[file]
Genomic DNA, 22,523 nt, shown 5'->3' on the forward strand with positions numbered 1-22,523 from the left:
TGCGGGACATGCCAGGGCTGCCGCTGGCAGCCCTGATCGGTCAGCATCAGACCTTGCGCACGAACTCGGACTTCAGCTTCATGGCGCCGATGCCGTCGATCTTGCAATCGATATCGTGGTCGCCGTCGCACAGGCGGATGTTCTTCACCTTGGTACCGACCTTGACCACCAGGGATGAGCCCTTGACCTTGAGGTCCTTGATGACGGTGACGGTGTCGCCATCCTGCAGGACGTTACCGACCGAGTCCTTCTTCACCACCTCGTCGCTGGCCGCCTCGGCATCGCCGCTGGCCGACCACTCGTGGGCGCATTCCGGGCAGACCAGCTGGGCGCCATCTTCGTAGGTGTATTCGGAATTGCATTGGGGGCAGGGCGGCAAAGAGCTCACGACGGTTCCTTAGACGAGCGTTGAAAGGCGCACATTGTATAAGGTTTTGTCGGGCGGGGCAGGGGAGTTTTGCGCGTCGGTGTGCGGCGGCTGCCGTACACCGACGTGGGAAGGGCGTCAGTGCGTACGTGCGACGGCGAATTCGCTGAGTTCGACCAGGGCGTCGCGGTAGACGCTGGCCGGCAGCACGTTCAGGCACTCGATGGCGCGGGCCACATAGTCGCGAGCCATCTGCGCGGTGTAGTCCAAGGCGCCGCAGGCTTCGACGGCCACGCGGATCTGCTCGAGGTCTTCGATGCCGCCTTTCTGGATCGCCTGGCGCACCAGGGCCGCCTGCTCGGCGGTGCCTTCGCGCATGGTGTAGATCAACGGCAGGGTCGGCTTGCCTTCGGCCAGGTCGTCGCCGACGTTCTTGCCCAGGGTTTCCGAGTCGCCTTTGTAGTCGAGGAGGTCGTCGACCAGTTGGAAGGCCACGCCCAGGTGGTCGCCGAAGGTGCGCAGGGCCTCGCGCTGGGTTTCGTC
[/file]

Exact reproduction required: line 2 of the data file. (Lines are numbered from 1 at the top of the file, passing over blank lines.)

TGCGGGACATGCCAGGGCTGCCGCTGGCAGCCCTGATCGGTCAGCATCAGACCTTGCGCACGAACTCGGACTTCAGCTTCATGGCGCCGATGCCGTCGATCTTGCAATCGATATCGTGGTCGCCGTCGCACAGGCGGATGTTCTTCACCTTGGTACCGACCTTGACCACCAGGGATGAGCCCTTGACCTTGAGGTCCTTGATGACGGTGACGGTGTCGCCATCCTGCAGGACGTTACCGACCGAGTCCTTCTTCACCACCTCGTCGCTGGCCGCCTCGGCATCGCCGCTGGCCGACCACTCGTGGGCGCATTCCGGGCAGACCAGCTGGGCGCCATCTTCGTAGGTGTATTCGGAATTGCATTGGGGGCAGGGCGGCAAAGAGCTCACGACGGTTCCTTAGACGAGCGTTGAAAGGCGCACATTGTATAAGGTTTTGTCGGGCGGGGCAGGGGAGTTTTGCGCGTCGGTGTGCGGCGGCTGCCGTACACCGACGTGGGAAGGGCGTCAGTGCGTACGTGCGACGGCGAATTCGCTGAGTTCGACCAGGGCGTCGCGGTAGACGCTGGCCGGCAGCACGTTCAGGCACTCGATGGCGCGGGCCACATAGTCGCGAGCCATCTGCGCGGTGTAGTCCAAGGCGCCGCAGGCTTCGACGGCCACGCGGATCTGCTCGAGGTCTTCGATGCCGCCTTTCTGGATCGCCTGGCGCACCAGGGCCGCCTGCTCGGCGGTGCCTTCGCGCATGGTGTAGATCAACGGCAGGGTCGGCTTGCCTTCGGCCAGGTCGTCGCCGACGTTCTTGCCCAGGGTTTCCGAGTCGCCTTTGTAGTCGAGGAGGTCGTCGACCAGTTGGAAGGCCACGCCCAGGTGGTCGCCGAAGGTGCGCAGGGCCTCGCGCTGGGTTTCGTC